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Basic Structure of the Vertebrae

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ByLon Kilgore May 28, 2019

The vertebral column—also referred to as the spine, spinal column, or backbone—is the medial and vertical axis of the body. The major component of the axial skeleton, it is comprised of 33 bones, each of which interlocks with the bones immediately above and below. The bones of the vertebral column can be divided into five groups (Figure 1):

  1. The cervical vertebrae are the smallest and most superior of the vertebrae. The most superior of these vertebrae articulate with the skull.
  2. The thoracic vertebrae are matched to each pair of ribs to form the rib cage and establish the thoracic cavity.
  3. The lumbar vertebrae are the largest and thickest of the vertebrae and carry the largest load of the moveable vertebrae. The last lumbar vertebrae articulate with the sacrum below.
  4. The sacrum forms the base of the spine and is constructed from five fused vertebrae.
  5. At the very inferior tip of the sacrum is the coccyx. It is formed from four or fewer fused vertebral bones.
Figure 1

Figure 1. The bones of the vertebral column can be divided into five groups: the cervical vertebrae, thoracic vertebrae, lumbar vertebrae, sacrum, and coccyx.

The bodies of vertebrae become thinner the higher they are on the vertebral column. Vertebral bodies are separated from each other by intervertebral discs made of tough fibrocartilage. Each individual vertebra, from the first cervical vertebra down to the last lumbar vertebra, is relatively unique in size and shape, owing to its anatomical position and function along the vertebral column. All prototypical vertebra, however, may be divided into three basic parts (Figure 2):

  1. An anterior rounded chunk of bone called the body. This part of the bone carries the weight of the body above it.
  2. A group of posterior projections and processes that serve as articular surfaces for adjacent vertebrae and sites of attachment for ligaments and muscles.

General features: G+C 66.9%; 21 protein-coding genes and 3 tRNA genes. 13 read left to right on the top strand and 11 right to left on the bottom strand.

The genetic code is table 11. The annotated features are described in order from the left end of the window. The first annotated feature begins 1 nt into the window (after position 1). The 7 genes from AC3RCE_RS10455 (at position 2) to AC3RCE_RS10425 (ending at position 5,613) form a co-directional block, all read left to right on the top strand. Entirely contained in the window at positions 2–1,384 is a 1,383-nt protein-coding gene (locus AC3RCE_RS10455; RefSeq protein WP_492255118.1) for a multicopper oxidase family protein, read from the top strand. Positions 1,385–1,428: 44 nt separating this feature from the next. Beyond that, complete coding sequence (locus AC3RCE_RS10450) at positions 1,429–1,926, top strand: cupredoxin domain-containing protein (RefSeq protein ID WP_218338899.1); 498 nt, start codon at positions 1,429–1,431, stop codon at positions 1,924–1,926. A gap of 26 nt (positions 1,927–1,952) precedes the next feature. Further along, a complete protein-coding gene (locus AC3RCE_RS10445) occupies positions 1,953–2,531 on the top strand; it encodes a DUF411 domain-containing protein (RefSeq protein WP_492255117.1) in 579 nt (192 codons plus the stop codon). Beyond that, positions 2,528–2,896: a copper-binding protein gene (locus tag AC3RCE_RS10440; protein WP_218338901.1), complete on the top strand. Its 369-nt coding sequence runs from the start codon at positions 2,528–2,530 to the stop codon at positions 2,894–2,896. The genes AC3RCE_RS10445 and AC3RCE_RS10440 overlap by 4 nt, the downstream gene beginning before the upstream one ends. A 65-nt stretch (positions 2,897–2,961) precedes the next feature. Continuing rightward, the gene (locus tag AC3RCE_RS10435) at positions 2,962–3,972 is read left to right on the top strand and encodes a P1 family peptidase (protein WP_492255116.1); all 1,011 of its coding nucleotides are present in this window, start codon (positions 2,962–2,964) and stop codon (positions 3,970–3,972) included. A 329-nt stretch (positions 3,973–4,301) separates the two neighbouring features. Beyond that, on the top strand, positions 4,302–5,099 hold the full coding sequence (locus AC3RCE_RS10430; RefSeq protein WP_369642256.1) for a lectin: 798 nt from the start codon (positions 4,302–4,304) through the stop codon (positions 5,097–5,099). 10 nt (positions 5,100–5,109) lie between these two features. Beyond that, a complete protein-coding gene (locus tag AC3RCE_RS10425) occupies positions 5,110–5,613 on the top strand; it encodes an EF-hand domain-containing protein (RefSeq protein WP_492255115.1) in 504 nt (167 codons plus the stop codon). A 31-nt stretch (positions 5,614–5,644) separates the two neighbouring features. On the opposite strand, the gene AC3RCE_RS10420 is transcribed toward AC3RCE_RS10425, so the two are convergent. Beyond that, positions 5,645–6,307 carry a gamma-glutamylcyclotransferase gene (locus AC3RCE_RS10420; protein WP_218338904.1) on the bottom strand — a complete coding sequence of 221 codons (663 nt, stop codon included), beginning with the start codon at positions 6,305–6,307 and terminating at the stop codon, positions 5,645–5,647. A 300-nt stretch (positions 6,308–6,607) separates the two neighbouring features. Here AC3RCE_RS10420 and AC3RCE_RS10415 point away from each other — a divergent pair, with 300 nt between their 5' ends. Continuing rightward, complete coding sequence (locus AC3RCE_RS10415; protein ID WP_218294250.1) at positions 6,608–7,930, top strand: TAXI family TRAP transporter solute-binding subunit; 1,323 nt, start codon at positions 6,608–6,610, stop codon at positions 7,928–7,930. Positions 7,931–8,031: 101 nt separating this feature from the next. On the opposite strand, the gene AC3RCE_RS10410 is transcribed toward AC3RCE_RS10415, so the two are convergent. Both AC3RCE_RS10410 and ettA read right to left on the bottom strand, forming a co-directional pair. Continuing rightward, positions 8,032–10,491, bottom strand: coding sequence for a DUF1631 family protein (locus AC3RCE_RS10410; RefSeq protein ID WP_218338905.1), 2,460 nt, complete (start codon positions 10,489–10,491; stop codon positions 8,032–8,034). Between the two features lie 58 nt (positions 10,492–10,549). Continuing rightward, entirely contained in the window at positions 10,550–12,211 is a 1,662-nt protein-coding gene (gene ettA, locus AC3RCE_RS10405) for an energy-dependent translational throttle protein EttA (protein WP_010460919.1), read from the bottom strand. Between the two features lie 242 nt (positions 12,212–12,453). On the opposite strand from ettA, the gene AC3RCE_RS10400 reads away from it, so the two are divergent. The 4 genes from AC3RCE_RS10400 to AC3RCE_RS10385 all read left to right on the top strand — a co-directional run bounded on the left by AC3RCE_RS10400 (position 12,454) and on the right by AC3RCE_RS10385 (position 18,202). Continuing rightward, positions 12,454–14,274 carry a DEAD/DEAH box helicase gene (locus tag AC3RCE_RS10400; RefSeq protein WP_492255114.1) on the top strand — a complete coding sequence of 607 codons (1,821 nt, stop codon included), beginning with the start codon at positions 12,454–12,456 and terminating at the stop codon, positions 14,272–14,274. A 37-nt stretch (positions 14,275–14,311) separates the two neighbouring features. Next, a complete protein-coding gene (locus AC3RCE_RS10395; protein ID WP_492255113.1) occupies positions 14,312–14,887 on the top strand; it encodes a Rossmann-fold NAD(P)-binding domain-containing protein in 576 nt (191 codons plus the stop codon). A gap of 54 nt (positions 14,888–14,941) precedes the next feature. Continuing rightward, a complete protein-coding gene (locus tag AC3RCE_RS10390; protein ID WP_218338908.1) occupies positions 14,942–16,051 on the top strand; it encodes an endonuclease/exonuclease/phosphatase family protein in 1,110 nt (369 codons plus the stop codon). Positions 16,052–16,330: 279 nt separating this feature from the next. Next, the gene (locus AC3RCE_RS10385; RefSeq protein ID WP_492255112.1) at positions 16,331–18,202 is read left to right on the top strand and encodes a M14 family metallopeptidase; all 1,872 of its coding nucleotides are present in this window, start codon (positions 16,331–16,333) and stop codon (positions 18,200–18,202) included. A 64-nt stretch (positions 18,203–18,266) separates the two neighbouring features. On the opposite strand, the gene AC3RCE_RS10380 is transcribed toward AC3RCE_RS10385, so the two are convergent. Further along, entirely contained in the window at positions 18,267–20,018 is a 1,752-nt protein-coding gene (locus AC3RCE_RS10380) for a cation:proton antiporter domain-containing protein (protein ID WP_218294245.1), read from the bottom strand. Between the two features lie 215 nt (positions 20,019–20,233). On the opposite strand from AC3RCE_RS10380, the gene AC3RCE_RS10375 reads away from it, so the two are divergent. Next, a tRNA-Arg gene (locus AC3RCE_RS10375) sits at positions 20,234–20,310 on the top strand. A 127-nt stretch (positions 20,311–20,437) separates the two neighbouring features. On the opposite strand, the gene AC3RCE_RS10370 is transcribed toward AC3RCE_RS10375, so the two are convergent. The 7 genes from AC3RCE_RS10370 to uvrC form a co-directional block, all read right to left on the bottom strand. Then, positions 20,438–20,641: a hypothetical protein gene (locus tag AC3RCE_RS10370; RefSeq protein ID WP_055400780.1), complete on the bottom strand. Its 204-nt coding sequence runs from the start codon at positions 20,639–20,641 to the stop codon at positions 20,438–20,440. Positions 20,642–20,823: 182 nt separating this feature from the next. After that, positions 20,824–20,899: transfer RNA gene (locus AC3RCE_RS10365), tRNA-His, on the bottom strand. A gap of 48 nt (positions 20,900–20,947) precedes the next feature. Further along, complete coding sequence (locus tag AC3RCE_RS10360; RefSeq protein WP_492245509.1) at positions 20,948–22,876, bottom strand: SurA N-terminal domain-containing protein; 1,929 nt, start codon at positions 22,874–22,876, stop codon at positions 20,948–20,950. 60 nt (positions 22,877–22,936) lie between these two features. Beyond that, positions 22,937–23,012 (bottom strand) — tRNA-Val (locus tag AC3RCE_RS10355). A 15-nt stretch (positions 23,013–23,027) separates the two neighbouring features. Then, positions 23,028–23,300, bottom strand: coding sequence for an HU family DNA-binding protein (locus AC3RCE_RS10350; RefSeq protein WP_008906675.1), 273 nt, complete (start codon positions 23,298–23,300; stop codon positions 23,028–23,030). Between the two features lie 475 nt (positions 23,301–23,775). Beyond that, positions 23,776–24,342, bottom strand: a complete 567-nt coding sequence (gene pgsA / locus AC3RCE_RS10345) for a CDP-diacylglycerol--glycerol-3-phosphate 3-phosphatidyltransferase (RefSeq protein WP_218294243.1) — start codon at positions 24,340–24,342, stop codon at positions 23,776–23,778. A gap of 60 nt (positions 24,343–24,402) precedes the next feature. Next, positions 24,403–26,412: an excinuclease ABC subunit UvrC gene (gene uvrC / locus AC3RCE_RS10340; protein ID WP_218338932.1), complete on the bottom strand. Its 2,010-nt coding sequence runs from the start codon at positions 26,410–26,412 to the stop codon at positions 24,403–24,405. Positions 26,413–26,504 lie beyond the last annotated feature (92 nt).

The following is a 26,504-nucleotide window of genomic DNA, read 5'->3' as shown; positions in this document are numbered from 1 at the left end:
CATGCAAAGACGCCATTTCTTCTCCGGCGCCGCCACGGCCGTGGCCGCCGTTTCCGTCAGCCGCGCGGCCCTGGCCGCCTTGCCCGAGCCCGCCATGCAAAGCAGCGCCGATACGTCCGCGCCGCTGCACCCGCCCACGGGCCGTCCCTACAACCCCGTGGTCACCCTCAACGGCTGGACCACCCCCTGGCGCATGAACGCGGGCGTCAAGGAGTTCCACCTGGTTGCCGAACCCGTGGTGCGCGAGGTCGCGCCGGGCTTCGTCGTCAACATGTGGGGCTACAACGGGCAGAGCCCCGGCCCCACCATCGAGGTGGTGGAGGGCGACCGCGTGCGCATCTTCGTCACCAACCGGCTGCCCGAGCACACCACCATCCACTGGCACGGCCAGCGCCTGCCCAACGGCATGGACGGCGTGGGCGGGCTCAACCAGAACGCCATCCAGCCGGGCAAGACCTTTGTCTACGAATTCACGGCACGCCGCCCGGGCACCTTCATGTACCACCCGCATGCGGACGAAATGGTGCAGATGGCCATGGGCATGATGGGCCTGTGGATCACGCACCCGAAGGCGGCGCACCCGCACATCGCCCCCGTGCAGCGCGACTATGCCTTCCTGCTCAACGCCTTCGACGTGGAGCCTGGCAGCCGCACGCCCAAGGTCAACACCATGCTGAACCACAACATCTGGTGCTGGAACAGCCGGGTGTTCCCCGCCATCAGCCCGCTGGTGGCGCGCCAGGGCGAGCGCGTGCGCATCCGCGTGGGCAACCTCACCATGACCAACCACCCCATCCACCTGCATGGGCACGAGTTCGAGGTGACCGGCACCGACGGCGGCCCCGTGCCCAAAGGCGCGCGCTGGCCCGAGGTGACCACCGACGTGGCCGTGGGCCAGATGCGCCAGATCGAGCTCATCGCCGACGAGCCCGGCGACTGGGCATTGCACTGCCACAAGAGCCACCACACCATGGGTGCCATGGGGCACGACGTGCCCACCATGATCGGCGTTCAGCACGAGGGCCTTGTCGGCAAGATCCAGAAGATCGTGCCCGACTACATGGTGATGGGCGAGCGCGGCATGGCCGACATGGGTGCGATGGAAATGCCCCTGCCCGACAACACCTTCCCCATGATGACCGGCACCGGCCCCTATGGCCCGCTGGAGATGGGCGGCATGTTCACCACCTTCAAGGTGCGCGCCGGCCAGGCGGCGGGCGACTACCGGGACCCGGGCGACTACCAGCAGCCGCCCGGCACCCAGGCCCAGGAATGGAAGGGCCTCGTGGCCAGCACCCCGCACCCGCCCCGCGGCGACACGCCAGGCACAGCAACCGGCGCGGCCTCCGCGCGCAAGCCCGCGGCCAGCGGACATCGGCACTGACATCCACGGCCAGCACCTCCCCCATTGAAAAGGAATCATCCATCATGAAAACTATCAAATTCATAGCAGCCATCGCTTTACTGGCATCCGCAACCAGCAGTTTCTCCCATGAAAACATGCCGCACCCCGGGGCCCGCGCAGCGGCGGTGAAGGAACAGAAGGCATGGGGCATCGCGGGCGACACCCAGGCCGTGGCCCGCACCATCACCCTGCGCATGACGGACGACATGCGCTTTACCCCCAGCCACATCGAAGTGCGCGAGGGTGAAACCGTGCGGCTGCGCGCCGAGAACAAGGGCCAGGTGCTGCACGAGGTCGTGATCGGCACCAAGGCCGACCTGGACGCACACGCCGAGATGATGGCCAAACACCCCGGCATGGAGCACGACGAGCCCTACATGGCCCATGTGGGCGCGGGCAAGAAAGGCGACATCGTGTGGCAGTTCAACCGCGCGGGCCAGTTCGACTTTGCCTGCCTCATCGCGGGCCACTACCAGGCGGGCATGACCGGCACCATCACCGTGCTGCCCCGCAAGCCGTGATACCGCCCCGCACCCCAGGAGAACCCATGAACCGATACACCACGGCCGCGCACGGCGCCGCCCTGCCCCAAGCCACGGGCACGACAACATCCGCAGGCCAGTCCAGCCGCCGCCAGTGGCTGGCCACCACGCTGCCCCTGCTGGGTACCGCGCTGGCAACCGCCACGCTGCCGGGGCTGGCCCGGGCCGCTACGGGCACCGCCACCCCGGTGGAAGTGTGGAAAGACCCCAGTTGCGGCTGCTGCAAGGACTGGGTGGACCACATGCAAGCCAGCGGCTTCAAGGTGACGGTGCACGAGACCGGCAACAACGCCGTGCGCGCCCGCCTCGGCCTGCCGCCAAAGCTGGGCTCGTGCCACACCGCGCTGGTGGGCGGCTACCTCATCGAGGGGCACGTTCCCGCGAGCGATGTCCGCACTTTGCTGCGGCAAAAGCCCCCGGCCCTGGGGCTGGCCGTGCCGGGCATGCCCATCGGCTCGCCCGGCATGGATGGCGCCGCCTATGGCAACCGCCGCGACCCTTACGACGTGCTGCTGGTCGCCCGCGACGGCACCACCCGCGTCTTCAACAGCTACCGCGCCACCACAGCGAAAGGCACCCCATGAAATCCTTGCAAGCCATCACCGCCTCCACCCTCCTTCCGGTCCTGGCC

3. A large central hole called the vertebral foramen. The sequential stacking of the vertebrae on top of each other provides a canal through which the medulla spinalis (spinal cord) passes from its lower terminations up to its passage into the cranium and the brain.

NOTE: Vertebra is singular and vertebrae is plural.

Figure 2. A prototypical vertebra is divided into three basic parts: the body, a group of posterior projections and processes, and the vertebral foramen.

The superior and inferior surfaces of a vertebra are not flat; rather, they have shallow saucer-like concavities. The deepest part of the concavity is toward the anterior, and the shallowest part is to the posterior. Within the space on both the superior and inferior body surfaces, the concavity is lined with a robust hyaline cartilage endplate, upon which a tough but somewhat pliable intervertebral disc lies (Figure 3a).

The intervertebral disc is comprised of two parts (Figure 3b):

  1. The annulus fibrosus is an interlocking and concentric set of collagenous fiber rings. The rings are thicker toward the outer edges and thinner toward the center. This structure aids in containing nucleus pulposus and distributing hydraulic forces across the intervertebral joint under load.
  2. The nucleus pulposus is a gel-like substance packed within a collagenous sac surrounded by the annulus fibrosus. The contents of the sac are suspended cells and mucoproteins such as collagen, aggrecan, hyaluronan, chondroitin sulfate, and keratin sulfate.

Combined, the vertebrae, endplate, and intervertebral disc structure protect the medulla spinalis and allow a small degree of individual intervertebral movement that, when accomplished in concert with the entire vertebral column, can produce the large movements of the trunk we use in training and everyday tasks.

Figure 3

Figure 3 a & b. Components of the intervertebral discs


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